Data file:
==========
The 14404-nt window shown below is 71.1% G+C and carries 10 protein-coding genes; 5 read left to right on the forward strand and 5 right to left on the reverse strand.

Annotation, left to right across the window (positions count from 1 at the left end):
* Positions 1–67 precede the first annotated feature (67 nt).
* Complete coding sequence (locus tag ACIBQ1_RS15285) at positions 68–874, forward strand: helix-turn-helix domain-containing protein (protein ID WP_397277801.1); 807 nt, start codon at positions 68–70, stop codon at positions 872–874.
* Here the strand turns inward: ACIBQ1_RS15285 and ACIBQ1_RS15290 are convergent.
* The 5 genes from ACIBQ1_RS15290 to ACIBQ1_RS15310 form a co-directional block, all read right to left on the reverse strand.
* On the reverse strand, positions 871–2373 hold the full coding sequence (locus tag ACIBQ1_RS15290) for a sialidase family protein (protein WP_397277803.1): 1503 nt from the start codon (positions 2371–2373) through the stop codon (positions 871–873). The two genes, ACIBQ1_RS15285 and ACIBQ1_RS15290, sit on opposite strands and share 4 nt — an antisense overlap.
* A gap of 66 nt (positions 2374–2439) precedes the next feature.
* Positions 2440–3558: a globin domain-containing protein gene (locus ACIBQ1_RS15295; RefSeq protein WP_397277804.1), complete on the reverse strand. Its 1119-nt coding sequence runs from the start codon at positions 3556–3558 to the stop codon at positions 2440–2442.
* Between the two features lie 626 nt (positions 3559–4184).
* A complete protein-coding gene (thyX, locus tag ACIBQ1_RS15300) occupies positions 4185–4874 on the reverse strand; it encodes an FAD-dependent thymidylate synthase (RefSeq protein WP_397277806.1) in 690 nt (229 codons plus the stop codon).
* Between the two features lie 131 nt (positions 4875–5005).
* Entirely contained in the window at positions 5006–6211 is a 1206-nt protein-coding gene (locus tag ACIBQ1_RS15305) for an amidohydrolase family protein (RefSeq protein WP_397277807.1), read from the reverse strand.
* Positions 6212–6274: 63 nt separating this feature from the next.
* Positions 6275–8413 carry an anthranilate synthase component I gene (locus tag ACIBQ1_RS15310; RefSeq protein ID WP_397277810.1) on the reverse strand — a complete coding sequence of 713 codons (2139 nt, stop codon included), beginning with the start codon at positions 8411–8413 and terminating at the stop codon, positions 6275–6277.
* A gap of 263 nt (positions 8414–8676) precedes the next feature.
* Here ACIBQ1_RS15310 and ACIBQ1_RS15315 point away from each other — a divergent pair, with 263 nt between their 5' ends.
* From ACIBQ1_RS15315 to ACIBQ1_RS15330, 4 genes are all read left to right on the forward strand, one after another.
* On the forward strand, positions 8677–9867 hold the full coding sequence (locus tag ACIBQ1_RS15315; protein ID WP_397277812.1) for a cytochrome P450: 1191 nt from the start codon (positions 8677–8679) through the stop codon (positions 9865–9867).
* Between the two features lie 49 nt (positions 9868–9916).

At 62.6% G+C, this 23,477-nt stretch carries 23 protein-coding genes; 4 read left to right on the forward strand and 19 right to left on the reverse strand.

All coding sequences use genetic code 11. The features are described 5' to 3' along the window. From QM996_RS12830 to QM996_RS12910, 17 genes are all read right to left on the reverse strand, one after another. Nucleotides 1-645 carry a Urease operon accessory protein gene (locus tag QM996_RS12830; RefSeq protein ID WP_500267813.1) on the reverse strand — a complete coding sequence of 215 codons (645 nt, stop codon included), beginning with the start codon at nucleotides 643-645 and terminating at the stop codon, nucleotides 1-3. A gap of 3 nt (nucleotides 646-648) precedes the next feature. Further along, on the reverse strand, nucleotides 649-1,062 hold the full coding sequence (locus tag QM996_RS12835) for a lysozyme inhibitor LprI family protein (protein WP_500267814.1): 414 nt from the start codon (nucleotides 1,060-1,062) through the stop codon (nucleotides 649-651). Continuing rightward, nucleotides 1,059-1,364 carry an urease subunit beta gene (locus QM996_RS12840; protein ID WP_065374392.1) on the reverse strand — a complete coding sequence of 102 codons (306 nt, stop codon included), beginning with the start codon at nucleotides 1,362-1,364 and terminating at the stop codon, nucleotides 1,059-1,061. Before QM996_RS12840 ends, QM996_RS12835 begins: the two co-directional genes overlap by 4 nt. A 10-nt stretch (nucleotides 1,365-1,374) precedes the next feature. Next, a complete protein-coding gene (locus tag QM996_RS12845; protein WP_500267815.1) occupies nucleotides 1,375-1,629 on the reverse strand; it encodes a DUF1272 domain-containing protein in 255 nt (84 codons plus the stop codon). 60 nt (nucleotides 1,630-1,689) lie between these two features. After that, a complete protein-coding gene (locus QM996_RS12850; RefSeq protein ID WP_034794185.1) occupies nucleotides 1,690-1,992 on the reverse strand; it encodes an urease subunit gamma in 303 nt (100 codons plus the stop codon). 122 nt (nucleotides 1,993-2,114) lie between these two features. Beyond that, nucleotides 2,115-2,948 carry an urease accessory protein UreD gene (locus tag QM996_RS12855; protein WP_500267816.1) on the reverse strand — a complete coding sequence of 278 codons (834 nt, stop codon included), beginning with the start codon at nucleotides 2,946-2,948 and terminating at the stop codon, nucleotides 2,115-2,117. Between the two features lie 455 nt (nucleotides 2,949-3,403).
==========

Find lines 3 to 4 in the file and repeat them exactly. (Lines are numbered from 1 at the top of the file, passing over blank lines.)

* Positions 1–67 precede the first annotated feature (67 nt).
* Complete coding sequence (locus tag ACIBQ1_RS15285) at positions 68–874, forward strand: helix-turn-helix domain-containing protein (protein ID WP_397277801.1); 807 nt, start codon at positions 68–70, stop codon at positions 872–874.